Could your DNA reveal your Heart Rate? Upload raw DNA data to learn more about yourself and genomics science.
A 2018 study of found that our heart rate during and after exercise is partly a function of our genetics. This new line of research into the hereditary basis of heart rate promises to help physicians identify individuals with an impaired heart rate and/or a risk of heart disease mortality.
The answer is: yes, in part. The elevated heart rate of an individual during exercise has long been used as a metric of overall cardiovascular health.
The ambitious 2018 study, which included over 58,000 individuals, was able to establish a correlation between exercise heart rate and genetic markers. Researchers found that the difference in heart rate response to exercise was as much as 3.15 beats per minute, corrected for other factors. This provided an explanation as to why it is possible for two very similar individuals to consistently experience different elevated heart rates with the same exercise.
The answer is also: yes, in part.
Heart Rate Recovery (HRR) measures how quickly one’s heart returns to normal after exercise. HRR is considered important as a measure of heart health because it shows how efficient the cardiovascular system is at returning to normal after a period of intense load (exercise). Researchers found that HRR can by as much as 10.4 beats per minute, corrected for other factors. The study was also able to correlate the elevated heart rate and HRR of specific individuals, further establishing that some variation in heart rate under both conditions is accounted for by individual genetics.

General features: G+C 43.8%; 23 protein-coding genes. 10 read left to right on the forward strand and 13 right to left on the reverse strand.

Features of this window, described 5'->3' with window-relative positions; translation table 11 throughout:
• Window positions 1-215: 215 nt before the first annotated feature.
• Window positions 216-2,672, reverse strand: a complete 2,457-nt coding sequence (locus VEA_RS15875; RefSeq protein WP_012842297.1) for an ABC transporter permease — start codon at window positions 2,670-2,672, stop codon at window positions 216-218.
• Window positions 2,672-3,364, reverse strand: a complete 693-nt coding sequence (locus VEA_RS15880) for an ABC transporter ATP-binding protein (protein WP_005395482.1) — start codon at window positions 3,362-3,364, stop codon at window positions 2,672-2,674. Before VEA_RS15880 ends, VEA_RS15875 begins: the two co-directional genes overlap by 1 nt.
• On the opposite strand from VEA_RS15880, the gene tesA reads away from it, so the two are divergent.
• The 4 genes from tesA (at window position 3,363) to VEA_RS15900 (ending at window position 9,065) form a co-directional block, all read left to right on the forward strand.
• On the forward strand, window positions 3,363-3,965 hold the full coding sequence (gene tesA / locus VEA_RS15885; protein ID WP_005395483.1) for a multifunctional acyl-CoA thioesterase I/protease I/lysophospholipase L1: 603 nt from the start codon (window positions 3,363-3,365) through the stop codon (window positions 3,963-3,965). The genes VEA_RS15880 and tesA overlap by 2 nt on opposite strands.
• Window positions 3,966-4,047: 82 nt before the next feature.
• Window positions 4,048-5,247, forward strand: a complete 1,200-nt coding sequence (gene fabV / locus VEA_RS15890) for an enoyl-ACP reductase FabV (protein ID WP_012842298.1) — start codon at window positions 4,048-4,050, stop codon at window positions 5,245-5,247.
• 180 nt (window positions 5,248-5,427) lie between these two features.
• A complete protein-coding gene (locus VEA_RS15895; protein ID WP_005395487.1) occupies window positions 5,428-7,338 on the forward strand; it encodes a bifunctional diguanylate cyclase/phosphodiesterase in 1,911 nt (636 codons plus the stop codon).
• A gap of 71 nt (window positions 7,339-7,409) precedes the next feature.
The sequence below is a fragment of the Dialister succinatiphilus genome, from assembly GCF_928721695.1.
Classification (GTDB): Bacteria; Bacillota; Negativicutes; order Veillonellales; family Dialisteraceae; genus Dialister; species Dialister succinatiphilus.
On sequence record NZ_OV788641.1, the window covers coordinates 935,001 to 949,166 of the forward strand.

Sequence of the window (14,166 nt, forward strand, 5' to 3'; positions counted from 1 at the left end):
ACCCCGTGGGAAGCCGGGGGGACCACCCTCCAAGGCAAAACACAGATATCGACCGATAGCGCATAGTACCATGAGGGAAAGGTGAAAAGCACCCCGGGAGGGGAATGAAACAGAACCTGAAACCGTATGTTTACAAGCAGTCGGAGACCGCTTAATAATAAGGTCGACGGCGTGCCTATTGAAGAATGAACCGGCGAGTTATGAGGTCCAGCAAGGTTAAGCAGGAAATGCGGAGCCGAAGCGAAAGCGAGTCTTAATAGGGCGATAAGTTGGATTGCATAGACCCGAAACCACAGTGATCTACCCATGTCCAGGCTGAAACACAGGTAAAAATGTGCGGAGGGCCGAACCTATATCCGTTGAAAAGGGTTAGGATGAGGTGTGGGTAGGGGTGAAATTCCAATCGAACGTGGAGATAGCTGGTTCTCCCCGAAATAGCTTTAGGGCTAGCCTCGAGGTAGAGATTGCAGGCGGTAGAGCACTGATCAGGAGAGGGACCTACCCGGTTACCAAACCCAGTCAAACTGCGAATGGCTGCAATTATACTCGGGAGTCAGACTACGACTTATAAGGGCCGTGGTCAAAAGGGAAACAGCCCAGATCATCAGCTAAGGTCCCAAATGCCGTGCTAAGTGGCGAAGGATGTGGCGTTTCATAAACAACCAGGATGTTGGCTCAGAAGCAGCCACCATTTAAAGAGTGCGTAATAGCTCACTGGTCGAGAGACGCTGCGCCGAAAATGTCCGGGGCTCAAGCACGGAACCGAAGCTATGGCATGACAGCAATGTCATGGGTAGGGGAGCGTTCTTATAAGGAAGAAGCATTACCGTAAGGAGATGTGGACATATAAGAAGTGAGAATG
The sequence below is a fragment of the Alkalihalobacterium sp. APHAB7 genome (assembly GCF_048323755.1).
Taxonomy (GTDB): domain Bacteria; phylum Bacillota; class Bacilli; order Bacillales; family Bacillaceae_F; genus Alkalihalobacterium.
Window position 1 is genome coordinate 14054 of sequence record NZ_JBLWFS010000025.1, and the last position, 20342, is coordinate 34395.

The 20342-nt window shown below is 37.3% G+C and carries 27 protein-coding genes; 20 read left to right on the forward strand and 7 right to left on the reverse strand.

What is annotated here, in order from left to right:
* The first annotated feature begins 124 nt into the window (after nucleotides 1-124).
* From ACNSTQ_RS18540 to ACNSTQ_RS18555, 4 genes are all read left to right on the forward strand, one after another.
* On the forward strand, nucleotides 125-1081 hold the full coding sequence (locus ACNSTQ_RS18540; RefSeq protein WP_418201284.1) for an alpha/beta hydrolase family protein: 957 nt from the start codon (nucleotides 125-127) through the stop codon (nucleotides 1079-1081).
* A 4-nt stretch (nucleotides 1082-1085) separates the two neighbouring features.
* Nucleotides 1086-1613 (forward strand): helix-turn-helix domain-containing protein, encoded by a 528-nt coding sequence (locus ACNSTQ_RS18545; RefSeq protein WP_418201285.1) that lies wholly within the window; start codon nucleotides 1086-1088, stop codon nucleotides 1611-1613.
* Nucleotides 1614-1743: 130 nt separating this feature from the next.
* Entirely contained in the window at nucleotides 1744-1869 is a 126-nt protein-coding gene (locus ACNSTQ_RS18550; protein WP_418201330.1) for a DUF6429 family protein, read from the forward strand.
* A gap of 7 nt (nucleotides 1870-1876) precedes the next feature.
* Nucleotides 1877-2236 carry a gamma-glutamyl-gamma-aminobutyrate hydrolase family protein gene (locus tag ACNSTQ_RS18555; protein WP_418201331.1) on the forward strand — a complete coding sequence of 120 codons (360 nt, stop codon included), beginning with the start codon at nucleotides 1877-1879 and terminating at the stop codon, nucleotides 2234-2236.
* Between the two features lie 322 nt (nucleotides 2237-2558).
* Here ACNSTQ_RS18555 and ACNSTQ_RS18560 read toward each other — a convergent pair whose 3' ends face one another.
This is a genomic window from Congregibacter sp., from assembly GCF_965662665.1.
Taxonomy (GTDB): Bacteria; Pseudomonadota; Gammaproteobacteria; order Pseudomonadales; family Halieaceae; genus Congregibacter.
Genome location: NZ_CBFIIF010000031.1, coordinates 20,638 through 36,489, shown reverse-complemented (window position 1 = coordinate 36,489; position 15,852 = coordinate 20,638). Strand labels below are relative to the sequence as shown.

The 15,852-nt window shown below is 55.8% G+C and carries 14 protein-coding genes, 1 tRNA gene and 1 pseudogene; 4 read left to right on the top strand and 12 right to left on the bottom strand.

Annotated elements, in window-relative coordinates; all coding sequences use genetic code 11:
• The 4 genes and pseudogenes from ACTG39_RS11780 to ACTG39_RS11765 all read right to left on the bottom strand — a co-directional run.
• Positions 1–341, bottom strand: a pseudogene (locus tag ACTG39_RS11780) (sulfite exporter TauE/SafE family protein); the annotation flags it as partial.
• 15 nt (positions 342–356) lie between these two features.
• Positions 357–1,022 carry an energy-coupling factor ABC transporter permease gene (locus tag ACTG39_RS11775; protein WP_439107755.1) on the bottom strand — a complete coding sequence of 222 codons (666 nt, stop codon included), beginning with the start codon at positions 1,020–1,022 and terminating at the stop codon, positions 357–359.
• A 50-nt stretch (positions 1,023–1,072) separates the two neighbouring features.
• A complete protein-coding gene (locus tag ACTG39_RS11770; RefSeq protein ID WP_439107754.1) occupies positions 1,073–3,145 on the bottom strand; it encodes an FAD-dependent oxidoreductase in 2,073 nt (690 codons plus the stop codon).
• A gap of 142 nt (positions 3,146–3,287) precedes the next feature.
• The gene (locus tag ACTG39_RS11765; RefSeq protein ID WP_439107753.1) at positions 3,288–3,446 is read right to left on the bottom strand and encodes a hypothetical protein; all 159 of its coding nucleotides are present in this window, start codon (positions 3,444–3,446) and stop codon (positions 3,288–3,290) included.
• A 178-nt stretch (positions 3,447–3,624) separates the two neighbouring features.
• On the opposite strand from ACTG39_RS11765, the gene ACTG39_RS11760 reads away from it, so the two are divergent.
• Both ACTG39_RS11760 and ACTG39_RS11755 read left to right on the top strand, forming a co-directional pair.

Heart rate is an important indicator for overall health, as cardiovascular diseases remain the top cause of death globally. We have long-known that heart rate varies with athleticism, physical conditioning and lifestyle factors (like obesity). However, the genetic link has only been established in recent years. The 2018 study focused on 20 gene loci. With further study, the genes responsible for variations in heart rate among individuals will be better understood. This line of research will prove helpful in the future to individuals and physicians monitoring heart rate as an indication of cardiovascular health. Clinicians will need to factor in a tolerance for genetic variation in their assessment of an individual’s cardiovascular health.
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